The beginning of this ice season has been anything but consistent. We’ve had thigh deep snow topping out of Huntington Ravine in October followed up by spring-like temperatures on the high summits for weeks with only splashes of short cold spells here and there. Usually I can get a sense of what the ice conditions will be like, but this year I’ve been off my game. Two weekends ago, I stopped thinking about ice and went for a three day backpack in the Wild River Wilderness. Just this past weekend, I thought there wouldn’t be much to climb out there, so I donned my summer trail running shoes and headed up and around the side of Mt. Jefferson with some friends.
I found out that evening, when my phone buzzed with picture messages, that I was dead wrong. While I was in and over the clouds that day, there was a duo climbing what was likely the longest and fattest ice line in northeast as of that moment. That was Hillman’s Highway in Tuckerman Ravine, and yes, there was a lot of ice. At least the beautiful undercast was worth missing out on the climbing action.
Others tackled Tuckerman Headwall on the day, the day before and the one after. Despite it getting sun baked, the ice seemed to hang in there just enough. Huntington Ravine also saw some action, with Odells Gully, not surprisingly, seeing the most traffic. Check out the condition reports for information on those climbs.
Elsewhere in New Hampshire, Alden Pellett explored the Big Slide area up Mt. Lafayette on last Sunday to find a thin runnel of ice from bottom to top.
Up in Lake Willoughby, things are admittedly looking a little sad. This picture of the Center Tablets about sums it up.
Smuggler’s Notch has been like a bad relationship: on, off, on and then off again. Like some mystical land, the routes appear and disappear in mere hours and at random times.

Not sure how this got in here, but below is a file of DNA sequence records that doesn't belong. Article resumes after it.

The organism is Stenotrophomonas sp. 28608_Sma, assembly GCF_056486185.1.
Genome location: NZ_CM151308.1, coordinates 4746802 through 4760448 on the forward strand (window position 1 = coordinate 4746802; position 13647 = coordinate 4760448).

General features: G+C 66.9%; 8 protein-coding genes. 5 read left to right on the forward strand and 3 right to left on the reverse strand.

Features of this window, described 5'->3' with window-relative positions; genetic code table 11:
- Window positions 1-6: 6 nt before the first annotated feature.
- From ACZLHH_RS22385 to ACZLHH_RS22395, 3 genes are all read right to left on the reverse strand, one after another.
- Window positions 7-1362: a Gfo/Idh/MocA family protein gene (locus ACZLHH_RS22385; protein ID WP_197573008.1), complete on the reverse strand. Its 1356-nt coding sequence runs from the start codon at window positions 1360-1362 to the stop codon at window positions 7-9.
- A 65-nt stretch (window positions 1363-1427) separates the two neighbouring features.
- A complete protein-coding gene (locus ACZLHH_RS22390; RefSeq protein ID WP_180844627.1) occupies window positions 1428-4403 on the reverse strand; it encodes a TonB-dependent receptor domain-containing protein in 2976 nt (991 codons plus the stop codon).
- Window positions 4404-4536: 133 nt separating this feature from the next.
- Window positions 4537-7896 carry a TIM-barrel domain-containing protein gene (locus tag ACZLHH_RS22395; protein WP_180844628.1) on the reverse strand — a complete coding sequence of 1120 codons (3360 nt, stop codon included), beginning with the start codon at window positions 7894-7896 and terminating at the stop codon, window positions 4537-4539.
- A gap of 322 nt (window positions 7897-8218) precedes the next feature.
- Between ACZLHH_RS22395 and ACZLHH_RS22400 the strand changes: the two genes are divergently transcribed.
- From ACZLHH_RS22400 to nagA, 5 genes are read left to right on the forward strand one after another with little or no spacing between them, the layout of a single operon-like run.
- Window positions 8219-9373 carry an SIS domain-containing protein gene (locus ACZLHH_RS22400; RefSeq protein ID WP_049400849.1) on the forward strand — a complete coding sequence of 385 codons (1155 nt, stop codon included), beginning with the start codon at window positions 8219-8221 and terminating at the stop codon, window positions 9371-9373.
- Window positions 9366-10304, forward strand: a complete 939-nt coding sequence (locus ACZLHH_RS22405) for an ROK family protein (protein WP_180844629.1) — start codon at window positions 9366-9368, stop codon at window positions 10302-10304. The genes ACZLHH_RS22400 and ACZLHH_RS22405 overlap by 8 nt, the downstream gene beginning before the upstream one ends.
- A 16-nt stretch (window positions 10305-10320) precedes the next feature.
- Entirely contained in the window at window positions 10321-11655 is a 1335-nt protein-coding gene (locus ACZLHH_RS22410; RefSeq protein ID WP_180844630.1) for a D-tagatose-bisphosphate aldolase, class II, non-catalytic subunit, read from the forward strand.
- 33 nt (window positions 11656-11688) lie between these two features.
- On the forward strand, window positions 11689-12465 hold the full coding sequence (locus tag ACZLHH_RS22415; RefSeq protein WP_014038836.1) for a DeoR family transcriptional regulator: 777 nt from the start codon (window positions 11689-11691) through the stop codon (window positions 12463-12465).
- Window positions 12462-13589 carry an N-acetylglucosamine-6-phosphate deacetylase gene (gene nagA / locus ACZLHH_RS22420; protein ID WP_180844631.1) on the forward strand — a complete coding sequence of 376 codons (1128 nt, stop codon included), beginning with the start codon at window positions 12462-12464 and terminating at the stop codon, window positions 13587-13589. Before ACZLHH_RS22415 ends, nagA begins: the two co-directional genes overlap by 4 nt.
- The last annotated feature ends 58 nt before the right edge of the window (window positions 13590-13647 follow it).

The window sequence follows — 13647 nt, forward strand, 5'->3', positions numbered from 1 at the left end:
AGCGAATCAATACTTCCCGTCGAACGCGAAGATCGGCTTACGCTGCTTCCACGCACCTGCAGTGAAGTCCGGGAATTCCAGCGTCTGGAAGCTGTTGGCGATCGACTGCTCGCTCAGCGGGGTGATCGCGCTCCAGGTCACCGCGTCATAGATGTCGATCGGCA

Reports from last Saturday in the notch confirmed there was a lot of moving water and some verglass on the rocks in the gullies but the ground wasn’t frozen yet. Jeff’s Slide appeared as a thin apparition and then disappeared again this week with the warm temperatures. But there’s hope! The road officially closed and I’m sure climbers will be heading in this coming weekend to see what’s there.
News has been quiet in the Adirondacks, but I’m sure that doesn’t mean the locals haven’t been climbing. The last bird I saw told me Chouinard’s Gully was climbed in super thin conditions, but that was days ago and the way this season has been going, that fact becomes totally irrelevant.
So what now? What’s going to happen this weekend? What the f&@k is going on with this weather? It’s anyone’s guess, but the forecast calls for a high of 40 degrees on the summit of Mt. Washington Saturday. Go figure that it’s snowing and cold up there as I write this article.
What’s been going on in your neck of the woods? Find some good ice? Let me know at firstname.lastname@example.org! Till then, good luck out there!
I’ll leave you with these videos, as they sum it up best. Some great footage of the changes in Tuckerman Ravine, courtesy of NEice Community member, Matt Bowman! Thanks for sharing these.
Special thanks to Nick Yardley, Alden Pellett, Tim Farr and Matt Bowman.